It's not long, though, before he reverts to his jovial self, recalling his mum's delight when he landed a job on her favourite TV show - Coronation Street, of course: "She was so proud of me when I got Corrers - she couldn't believe it." Martin, wafer-thin and wearing blue jeans, grey shirt and brown jacket, is a jokey, laid-back actor whose sense of humour is so infectious, it's hard not to laugh with him. His take on life is hilarious - albeit often eccentric.
He talks about his two-year-old dog Archibald at every available opportunity. "I have built an assault course for my dog in my apartment," he tells me proudly.
BUT it's this exuberance that has helped Martin keep going in the darker moments. His friends have also been a major support.
Apart from reading the odd book, I quickly discover Martin spends his spare time doing nothing other than going out with them. Travel? Gardening? No, comes the reply.
"When I have done my graft, I go out - getting life experience for my character! I am always out, getting up to mischief."
Is it true he once spent pounds 2,300 on a night out with friends? "Mmm... sort of. It was over several nights. My friends have been so good to me.
"Most of them are not in acting. If you start to hang around with too many actors, you start wearing corduroy jackets and granddad shirts. My mates are there any time for me. And I am a bit of Mancophile. I love the city." Nights on the town have taken on a new significance now Martin is single.
He split up with his girlfriend Gaynor Britt Royle last year after a six-month relationship. She blamed his long filming schedules.
Martin doesn't want to talk about it, insisting they are still good friends.
Does he find it difficult meeting people because of his soap fame? "It's six of one and half a dozen of another. I can understand why famous people date famous people. They understand the pressures.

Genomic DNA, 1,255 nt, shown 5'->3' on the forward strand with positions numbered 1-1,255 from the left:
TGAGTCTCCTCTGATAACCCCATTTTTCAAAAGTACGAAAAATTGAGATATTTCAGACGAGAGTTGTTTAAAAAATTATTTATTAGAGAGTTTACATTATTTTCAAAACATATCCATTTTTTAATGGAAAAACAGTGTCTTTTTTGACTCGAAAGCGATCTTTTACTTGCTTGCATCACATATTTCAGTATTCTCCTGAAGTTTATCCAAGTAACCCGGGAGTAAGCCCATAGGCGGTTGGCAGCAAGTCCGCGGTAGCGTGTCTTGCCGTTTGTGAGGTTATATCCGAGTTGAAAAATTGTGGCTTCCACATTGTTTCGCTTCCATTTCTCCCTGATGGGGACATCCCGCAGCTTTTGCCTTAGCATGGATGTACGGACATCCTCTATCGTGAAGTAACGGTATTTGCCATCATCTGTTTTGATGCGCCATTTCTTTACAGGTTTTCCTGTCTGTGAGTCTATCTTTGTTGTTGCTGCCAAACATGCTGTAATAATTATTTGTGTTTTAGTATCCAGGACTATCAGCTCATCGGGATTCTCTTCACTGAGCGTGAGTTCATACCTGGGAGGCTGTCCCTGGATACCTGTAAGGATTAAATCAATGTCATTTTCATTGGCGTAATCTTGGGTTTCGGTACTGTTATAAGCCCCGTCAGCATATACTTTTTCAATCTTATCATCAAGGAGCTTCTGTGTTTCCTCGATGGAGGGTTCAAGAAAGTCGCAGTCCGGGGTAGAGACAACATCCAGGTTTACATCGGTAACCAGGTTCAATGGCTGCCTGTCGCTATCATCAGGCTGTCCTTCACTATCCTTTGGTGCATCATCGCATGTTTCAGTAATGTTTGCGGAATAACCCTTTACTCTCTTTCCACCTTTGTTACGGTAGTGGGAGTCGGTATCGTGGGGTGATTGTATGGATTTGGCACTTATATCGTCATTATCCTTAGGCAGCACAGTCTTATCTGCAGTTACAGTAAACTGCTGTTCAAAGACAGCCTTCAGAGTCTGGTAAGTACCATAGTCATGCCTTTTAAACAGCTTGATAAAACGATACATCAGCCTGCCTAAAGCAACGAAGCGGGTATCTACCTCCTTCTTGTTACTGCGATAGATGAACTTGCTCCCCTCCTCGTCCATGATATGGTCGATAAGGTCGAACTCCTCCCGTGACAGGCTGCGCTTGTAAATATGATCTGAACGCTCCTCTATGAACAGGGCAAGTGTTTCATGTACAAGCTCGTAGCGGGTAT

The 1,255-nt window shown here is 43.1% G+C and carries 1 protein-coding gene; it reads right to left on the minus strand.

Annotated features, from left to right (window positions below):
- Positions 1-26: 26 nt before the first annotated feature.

"It is not that easy for partners, they are constantly being sidelined. Sometimes you can be out with a girl and guys will come up and say: 'She is only with you because you are in Coronation Street'.
SO I look them in the eye and say: 'Yes, I know'. That shuts them up. I know the state of my relationships and what they are. People are entitled to think what they want."
Martin laughs, embarrassed by his profound statement. It is not in his nature and I express my surprise.
In the autumn, Martin will shoot a low-budget movie with John McCormick called Daddy Fox.
There are also plenty of TV dramas lined up, including a one-off called First Signs Of Madness, and further theatre and movie projects.
And Martin will return to Coronation Street as Spider on special occasions.
"You haven't got much on, have you?" I quip. He gets my irony and we both laugh. He says: "I was really worried I would go from Corrie's dole office to the real-life dole queue. But I'm a happy bunny - everything is ticking along nicely."
Any ambitions? He looks at me and starts giggling. Clearly a daft question. The next night out is the most important thing on Martin's mind - at least for now.
What about settling down and starting a family to fill the void left by his mum's death? "Yes, I have always wanted to have children," he says before joking: "I have always thought of myself as a breeder.
"I wish I did have a brother or sister - so I'll just to have make my own family!"
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|Publication:||The Mirror (London, England)|
|Date:||Jul 28, 2000|